The following is an excerpt from a conversation between Karen Wyer and Jim Harris just before they boarded a flight to Puerto Rico on United Airlines. They are going to Puerto Rico to attend their company’s annual sales conference. Karen: Jim, aren’t you taking an accounting course at City College? Jim: Yes, I decided it’s about time I learned something about accounting. You know, our annual bonuses are based upon the sales figures that come from the accounting department.
Karen: I guess I never really thought about it. Jim: You should think about it! Last year, I placed a $250,000 order on December 23. But when I got my bonus, the $250,000 sale wasn’t included. They said it hadn’t been shipped until January 4, so it would have to count in next year’s bonus.
Karen: A real bummer! Jim: Right! I was counting on that bonus including the $250,000 sale.
Karen: Did you complain?
Jim: Yes, but it didn’t do any good. Jacob, the head accountant, said something about matching revenues and expenses. Also, something about not recording revenues until the sale is final. I figure I’d take the accounting course and find out whether he’s just jerking me around.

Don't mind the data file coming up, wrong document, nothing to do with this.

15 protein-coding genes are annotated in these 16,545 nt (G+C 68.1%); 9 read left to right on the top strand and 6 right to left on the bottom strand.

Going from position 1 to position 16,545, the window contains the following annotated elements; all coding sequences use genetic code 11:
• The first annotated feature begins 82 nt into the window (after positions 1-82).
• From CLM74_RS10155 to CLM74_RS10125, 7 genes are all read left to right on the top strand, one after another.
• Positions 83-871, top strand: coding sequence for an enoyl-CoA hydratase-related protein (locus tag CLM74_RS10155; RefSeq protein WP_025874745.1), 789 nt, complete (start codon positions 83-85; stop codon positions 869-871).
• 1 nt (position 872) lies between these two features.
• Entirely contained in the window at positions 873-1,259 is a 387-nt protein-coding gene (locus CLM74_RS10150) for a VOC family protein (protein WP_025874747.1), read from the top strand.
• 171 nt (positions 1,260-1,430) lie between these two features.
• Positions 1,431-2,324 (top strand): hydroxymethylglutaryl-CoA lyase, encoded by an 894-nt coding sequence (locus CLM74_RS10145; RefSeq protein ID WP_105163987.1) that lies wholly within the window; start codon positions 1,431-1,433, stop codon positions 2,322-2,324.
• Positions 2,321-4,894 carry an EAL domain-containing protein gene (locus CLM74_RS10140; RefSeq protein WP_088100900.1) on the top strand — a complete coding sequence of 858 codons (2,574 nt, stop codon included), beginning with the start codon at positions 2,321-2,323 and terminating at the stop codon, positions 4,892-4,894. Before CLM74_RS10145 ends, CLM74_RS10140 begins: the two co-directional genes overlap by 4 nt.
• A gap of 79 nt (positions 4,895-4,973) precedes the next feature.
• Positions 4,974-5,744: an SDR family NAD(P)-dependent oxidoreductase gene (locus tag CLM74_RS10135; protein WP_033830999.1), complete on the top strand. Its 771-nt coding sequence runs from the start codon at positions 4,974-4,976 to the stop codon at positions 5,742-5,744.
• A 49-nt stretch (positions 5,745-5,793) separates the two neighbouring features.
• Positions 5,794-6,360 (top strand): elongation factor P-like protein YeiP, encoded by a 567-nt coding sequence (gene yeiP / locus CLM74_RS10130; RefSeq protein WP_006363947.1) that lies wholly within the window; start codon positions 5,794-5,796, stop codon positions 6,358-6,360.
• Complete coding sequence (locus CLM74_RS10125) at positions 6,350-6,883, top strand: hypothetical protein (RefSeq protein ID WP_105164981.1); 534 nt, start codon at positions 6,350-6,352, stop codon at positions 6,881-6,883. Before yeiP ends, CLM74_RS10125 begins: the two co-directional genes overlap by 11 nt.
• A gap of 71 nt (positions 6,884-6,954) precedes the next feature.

Karen: I never really thought about it. When do you think United Airlines will record its revenues from this flight?
Jim: Mmm I guess it could record the revenue when it sells the ticket or when the boarding passes are taken at the door or when we get off the plane or when our company pays for the tickets or I don’t know. I’ll ask my accounting instructor.
Discuss when United Airlines should recognize the revenue from ticket sales to properly match revenues and expenses.